In my Human Rights in Latin America class, we discussed liberation theology. I’m now reading The Art of Political Murder: Who Killed the Bishop?, which also focuses on the Catholic church and religion. In all of these classes and books and films I watch, I always (somewhat selfishly?) think about how it relates to me. For some reason today it all makes me think of my dad’s mother.
I had a conversation with an old friend on Facebook today. I knew him in elementary school. Actually, I had a huge crush on him in first grade. Anyway, he goes to the community college in the town where we grew up. I, however, don’t live there anymore. To put it simply, I moved to a town with better public schools, and now I go to one of the most expensive private colleges in the country. So when he asks me what I’m up to, and I ask him the same, I can only imagine what he thinks of me.
Like almost everyone else I knew in my old town, I’m afraid he thinks I think I’m better than he is. I won’t get into the entire story, but it was like this: I applied to private schools in another town because the public schools where I lived were terrible. Some of my friends’ families thought my parents thought we were too good for them. So when I reconnect with friends on Facebook, I’m aware that they know where I am now and what I’m doing. And is it weird that I feel I shouldn’t say certain things about what I’m up to?
For example, I currently have an internship with Tribeca All Access. To my friends here in NYC, that’s pretty cool and not surprising that I’d want it or have it. This internship, however, may come off as pretentious or privileged since it’s unpaid and in New York City. So when old friends or accquaintances ask what I’m doing nowadays, I usually leave out my internships unless they ask.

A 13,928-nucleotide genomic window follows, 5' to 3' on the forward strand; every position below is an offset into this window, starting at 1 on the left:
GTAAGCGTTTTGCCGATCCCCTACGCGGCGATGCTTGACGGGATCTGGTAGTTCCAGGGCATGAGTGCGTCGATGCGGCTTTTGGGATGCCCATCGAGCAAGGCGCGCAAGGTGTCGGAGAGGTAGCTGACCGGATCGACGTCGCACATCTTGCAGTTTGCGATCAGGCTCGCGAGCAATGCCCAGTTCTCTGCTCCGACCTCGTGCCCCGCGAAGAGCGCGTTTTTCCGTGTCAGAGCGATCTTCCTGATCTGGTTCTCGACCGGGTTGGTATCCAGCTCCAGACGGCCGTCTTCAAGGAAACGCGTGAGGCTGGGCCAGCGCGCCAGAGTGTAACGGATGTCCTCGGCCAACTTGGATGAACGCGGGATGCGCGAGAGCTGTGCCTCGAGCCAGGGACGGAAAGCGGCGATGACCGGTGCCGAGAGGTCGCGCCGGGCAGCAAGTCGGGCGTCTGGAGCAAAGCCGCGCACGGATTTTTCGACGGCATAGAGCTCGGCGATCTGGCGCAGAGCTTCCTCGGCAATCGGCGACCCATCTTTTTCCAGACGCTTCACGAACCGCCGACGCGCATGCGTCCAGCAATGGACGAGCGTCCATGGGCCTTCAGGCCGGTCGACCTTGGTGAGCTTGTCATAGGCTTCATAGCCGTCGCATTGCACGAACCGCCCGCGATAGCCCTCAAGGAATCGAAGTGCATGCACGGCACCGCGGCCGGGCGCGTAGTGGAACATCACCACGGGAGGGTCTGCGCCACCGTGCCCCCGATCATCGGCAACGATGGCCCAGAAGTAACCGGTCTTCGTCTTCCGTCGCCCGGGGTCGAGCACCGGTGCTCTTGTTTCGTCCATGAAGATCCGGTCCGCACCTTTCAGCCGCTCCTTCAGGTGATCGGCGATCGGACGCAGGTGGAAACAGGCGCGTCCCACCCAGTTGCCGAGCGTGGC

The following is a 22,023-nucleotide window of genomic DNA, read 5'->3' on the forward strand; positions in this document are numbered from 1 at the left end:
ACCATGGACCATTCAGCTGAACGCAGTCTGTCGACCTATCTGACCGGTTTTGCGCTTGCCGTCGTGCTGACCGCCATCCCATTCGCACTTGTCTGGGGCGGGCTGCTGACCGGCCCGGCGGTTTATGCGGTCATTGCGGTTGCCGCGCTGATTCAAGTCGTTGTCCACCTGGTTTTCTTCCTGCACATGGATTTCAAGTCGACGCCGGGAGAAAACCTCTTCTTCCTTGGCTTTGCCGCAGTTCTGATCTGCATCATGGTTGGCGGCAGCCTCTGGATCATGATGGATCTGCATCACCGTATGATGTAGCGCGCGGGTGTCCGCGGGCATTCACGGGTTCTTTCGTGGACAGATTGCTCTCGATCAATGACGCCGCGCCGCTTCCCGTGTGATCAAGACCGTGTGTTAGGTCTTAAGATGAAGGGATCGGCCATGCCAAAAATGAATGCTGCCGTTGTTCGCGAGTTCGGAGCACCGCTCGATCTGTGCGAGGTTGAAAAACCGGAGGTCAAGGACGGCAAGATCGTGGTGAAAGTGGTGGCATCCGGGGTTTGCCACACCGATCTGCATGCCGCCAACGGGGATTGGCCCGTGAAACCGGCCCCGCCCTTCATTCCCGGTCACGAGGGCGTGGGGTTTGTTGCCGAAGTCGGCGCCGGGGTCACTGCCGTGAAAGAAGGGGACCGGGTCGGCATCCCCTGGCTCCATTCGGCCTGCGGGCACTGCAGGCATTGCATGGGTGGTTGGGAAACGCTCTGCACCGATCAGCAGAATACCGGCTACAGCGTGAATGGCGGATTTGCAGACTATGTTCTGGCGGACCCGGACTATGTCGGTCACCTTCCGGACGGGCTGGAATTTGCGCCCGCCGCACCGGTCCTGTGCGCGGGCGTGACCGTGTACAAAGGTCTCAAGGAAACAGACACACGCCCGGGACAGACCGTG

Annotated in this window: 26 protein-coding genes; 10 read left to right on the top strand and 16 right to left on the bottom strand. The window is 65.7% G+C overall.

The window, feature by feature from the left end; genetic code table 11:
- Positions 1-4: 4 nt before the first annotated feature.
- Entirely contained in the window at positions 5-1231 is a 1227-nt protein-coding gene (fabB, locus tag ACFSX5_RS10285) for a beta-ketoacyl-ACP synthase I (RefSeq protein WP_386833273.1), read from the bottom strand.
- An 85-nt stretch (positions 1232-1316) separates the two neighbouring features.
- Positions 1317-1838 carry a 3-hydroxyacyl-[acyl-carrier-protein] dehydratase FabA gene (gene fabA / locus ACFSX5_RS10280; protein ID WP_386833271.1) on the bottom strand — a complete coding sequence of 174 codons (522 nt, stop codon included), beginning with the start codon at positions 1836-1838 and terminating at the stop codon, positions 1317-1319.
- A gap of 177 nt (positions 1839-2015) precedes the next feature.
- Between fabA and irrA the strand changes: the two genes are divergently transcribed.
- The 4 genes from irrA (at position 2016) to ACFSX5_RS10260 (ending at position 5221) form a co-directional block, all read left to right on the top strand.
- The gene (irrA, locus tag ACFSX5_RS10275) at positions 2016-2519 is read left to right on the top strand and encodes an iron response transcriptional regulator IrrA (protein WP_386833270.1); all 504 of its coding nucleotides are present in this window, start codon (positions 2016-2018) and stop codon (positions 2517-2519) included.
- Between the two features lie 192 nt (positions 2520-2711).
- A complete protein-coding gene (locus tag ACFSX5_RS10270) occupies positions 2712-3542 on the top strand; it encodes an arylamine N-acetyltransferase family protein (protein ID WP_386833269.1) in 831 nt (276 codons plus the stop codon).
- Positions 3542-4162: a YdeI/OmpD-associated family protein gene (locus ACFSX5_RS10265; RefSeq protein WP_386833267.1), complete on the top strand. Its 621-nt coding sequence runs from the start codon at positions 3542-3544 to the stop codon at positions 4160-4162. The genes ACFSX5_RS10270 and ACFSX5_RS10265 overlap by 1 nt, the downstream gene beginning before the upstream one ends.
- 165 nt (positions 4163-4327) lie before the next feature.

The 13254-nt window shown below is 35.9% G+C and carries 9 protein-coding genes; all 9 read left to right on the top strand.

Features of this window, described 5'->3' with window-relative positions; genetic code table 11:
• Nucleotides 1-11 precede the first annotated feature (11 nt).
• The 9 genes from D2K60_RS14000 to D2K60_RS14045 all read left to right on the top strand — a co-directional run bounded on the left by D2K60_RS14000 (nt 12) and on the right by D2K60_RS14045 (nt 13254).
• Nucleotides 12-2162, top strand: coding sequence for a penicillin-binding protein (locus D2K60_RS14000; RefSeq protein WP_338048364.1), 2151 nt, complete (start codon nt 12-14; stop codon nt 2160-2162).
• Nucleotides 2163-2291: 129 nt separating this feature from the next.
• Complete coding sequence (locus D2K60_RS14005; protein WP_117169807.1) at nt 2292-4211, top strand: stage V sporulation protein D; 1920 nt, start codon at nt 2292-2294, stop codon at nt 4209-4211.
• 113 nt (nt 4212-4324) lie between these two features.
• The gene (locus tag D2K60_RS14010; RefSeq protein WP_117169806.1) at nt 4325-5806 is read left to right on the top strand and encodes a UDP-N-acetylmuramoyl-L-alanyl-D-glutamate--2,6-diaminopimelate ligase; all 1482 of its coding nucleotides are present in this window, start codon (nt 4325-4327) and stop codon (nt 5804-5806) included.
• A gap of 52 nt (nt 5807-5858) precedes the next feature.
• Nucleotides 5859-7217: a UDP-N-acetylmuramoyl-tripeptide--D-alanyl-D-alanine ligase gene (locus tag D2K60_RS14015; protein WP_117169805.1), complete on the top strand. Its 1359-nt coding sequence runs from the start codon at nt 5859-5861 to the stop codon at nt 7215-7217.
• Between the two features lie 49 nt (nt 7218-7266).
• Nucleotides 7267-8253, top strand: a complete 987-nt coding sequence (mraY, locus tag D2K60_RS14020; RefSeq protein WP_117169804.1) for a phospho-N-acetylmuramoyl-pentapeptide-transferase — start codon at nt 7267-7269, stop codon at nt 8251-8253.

Another example: scholarships. A good childhood friend of mine told me after we had chosen our colleges that our elementary school offered a $400 scholarship to the alumni with the highest GPA. I had no idea about this, and she told me that she didn’t tell me this before because she thought I would get it. I’m not bitter about it and I’m glad she got it, but I was still a bit shocked. She thought I’d take a scholarship she didn’t believe I deserved or needed.
So is it wrong for me to behave the way I do? Is that more pretentious or class-ist of me to leave out details of my life?
I’ve created a blog on my domain, and I’m planning on moving over to it soon. For now, however, I’m hanging out here and just using the domain for my Advanced Web Design class. Check it out if you like, but I promise you I’m still trying to think of new things to post.